"Maybe something was bothering him earlier in the day?" she said. I asked her to go over the story two more times, lacing suggestions through my comments: If anything happens, just stay by him. If he’s even the smallest bit upset, stay inside. Don’t talk! Words seem to grate on Charlie when he’s upset. Keep a pillow nearby and avoid even the least amount of physical restraint. In my head, I was already thinking about what to put on a picture schedule and planning to call our long-term speech therapist/chief babysitter to come by tomorrow.

And I was giving myself a good kick: We’d been lucky with Charlie’s doing very well with the babysitter (who has a lot of experience with kids and no training in autism) though there’d been that fast tantrum last Thursday. I had instructed her in the basics for "Charlie in behavior squall mode" but, in Autismland, you can only prepare so much—you’re always liable to past-posting, when the behavior has already run fast out of the starting gate and left a dust of problems in its wake.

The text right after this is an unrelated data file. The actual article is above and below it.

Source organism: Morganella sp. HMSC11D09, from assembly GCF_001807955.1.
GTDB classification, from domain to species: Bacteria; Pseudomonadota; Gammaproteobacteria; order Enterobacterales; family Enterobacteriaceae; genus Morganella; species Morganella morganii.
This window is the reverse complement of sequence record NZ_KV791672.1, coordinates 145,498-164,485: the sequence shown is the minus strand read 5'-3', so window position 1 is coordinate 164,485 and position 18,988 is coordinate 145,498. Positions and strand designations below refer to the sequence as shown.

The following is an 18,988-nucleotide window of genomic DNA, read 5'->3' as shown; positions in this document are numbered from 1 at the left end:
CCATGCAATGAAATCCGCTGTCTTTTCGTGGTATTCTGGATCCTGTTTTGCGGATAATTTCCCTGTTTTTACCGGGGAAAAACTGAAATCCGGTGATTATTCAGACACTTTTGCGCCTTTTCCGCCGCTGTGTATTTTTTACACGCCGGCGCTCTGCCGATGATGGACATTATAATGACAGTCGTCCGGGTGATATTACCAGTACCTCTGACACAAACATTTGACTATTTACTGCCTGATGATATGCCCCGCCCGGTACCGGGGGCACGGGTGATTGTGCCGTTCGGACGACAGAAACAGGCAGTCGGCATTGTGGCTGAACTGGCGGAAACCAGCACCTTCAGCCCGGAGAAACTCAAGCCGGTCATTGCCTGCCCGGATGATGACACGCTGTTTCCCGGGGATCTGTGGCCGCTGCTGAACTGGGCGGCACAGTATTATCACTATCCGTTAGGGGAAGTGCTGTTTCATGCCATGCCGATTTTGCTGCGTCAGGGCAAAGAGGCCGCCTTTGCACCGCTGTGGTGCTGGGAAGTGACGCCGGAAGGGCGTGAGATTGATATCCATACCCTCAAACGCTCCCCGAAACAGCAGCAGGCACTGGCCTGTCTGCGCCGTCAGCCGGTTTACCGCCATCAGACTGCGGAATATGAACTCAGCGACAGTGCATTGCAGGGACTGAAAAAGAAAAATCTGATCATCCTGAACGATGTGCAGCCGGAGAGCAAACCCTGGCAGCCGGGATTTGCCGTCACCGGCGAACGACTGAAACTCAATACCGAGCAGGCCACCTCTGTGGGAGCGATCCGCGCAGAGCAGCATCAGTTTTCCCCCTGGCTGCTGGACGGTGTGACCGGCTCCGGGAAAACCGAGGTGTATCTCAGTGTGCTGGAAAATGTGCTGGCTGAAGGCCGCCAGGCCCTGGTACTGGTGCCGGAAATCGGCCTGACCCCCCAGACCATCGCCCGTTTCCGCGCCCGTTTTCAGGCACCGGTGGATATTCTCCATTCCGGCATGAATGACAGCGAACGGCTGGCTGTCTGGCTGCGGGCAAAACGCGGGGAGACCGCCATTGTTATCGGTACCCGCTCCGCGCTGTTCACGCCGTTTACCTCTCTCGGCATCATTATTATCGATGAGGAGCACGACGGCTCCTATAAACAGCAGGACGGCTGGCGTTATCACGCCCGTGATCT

"Behaviors" is the shorthand–the euphemism, perhaps–I use to talk about the very literal term for what happened to Charlie on the porch this afternoon, "head-banging." At his old school the term used was "incidents." To me, "incidents" conveyed the sense that head-banging was an event whose occurrence interrupted the usual flow of things and often heralded a crisis. The word seemed to avoid addressing what was really going on: Charlie was hitting his head because something happened.